The winter staging of snow geese in Arkansas is one of the world’s most incredible wildlife spectacles. In prime hunting areas in the Delta and Arkansas River Valley, it’s not unusual to see tens of thousands of snow geese daily.

The synchronicity of their movements is unforgettable: skeins of white, some more than a mile long, highlighted against bluebird skies or black thunderheads as the birds ride the towering wash of winter winds. Mere inches separate the individuals, yet one never touches another.

Snow geese once were much less common in Arkansas, but populations skyrocketed in the 1990s as winter wheatplantings expanded. Biologists now worry that snow geese are so numerous they’re deteriorating breeding-ground habitat in the far north.

Despite the abundance of geese, however, there are still relatively few serious goose hunters in the Natural State. Some duck hu nters have switched part of their attention to snow geese, but for the most part, the vast flocks of birds go about their daily business with little attention from hunters.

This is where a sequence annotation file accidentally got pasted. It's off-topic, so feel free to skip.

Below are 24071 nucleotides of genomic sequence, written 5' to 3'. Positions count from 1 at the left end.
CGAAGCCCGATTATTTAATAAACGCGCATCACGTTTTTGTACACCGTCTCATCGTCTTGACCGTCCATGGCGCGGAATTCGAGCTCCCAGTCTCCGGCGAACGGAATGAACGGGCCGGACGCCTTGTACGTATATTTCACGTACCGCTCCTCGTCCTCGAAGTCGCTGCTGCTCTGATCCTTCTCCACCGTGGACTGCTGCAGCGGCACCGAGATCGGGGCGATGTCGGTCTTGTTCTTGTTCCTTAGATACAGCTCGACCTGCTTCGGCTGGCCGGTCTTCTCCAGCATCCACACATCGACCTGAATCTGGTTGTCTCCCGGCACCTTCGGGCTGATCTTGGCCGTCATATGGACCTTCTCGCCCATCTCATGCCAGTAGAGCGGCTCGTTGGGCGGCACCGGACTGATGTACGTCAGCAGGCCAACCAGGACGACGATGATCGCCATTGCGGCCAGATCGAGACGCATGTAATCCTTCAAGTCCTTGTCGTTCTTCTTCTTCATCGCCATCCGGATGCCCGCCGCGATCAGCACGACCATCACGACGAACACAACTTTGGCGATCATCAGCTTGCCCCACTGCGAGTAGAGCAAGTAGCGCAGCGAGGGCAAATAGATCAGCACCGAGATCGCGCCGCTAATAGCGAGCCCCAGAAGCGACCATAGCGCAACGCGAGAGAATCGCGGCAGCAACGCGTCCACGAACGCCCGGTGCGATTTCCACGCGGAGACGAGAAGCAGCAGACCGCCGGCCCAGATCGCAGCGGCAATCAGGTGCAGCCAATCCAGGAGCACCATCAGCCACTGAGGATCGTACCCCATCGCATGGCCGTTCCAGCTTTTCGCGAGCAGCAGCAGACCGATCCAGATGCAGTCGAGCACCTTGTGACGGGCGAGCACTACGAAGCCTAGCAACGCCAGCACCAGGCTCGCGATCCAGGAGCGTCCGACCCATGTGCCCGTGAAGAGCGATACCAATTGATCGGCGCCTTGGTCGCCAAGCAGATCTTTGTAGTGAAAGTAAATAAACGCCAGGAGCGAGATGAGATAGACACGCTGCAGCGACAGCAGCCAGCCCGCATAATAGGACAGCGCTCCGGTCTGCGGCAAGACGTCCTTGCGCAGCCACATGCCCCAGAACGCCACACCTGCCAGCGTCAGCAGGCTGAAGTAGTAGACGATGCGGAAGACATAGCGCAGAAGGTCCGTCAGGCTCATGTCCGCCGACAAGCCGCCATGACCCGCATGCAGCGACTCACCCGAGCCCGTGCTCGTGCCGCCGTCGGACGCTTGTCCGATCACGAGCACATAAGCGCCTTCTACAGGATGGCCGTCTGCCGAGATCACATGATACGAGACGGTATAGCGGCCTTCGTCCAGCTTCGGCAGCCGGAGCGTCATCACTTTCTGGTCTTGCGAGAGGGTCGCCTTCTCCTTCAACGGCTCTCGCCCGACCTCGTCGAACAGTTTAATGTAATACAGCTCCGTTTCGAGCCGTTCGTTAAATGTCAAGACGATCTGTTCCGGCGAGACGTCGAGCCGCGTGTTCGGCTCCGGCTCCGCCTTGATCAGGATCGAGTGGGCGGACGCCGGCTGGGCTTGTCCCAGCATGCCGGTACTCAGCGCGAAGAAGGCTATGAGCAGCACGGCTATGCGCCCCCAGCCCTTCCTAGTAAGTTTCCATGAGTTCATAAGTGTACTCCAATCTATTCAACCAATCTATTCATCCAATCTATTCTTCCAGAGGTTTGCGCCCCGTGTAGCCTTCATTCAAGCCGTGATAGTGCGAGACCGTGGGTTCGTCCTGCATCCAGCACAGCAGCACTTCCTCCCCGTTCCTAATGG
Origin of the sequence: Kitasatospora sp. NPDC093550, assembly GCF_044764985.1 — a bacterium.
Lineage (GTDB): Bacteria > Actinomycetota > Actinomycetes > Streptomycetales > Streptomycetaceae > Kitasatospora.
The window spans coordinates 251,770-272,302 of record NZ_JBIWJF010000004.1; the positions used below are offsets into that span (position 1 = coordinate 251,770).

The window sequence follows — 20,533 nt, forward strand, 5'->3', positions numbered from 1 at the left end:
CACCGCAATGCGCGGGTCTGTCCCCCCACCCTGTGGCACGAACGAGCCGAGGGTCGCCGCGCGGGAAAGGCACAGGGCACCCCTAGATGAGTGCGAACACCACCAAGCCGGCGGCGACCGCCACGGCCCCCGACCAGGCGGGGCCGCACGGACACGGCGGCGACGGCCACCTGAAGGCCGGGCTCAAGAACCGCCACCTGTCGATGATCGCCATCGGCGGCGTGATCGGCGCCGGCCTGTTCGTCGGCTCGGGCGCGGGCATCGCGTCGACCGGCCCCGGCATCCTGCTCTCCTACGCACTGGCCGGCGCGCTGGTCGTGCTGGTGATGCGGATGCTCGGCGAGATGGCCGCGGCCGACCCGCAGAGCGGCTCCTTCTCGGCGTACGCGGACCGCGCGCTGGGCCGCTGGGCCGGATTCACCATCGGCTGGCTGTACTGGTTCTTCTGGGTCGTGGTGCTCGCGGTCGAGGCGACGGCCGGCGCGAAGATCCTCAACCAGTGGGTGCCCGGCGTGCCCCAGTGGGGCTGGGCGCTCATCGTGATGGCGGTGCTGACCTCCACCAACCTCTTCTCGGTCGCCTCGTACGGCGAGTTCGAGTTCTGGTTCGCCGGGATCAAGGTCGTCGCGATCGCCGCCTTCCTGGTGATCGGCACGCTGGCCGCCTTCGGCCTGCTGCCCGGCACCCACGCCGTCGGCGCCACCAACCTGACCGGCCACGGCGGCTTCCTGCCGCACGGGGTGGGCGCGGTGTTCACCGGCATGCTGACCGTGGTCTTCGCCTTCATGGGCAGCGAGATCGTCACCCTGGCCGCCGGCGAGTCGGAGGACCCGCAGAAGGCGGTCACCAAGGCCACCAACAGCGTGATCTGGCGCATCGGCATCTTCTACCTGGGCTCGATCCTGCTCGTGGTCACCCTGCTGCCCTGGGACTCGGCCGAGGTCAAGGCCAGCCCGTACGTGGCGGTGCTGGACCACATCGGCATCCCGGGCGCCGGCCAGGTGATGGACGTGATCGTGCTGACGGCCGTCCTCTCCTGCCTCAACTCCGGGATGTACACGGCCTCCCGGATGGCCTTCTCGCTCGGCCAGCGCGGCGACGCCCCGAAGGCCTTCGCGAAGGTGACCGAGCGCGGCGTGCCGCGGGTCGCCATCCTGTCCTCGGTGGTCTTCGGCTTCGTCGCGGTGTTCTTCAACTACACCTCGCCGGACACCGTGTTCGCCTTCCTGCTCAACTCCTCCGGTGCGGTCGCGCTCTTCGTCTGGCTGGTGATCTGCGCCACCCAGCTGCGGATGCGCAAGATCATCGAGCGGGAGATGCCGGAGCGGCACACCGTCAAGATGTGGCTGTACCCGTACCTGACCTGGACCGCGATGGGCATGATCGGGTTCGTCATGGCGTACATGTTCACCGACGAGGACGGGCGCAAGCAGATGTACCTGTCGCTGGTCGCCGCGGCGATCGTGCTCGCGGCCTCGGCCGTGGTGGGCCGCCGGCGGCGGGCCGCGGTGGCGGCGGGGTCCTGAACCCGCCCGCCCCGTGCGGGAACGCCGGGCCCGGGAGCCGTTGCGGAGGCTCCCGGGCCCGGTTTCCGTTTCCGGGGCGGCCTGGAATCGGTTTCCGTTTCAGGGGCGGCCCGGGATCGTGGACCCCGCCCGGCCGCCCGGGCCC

There’s no such thing as a casual snow goose hunt, one reason many hunters don’t participate. This sport requires huge decoy spreads and a substantial investment of time and effort.

First, hunters must study movement patterns of geese where t he hu nt w i l l ta keplace, then secure permission to hunt where concentrations are located. (Most hunting is on private land.) When geese start using a field, they stay until the food supply is exhausted. Being there after they’ve started using the field and before they’ve eaten it out is the trick.

Hundreds of decoys are needed to attract the birds. Most hunters use commercially manufactured decoys supplemented with white trash bags or cardboard silhouettes. When the spread is arranged, the hunters hide in a blind or, dressed in snow-camo clothes or white smocks, lay down right among the decoys. Many use a waving white flag to create movement in the spread. This and good calling attract the birds’ attentionand draw them near.

It’s important not to go in undergunned. Use a 10-gauge or a magnum 12-gauge with large shot. Nontoxic shot is mandatory everywhere, and most hunters opt for sizes BB, BBB or T.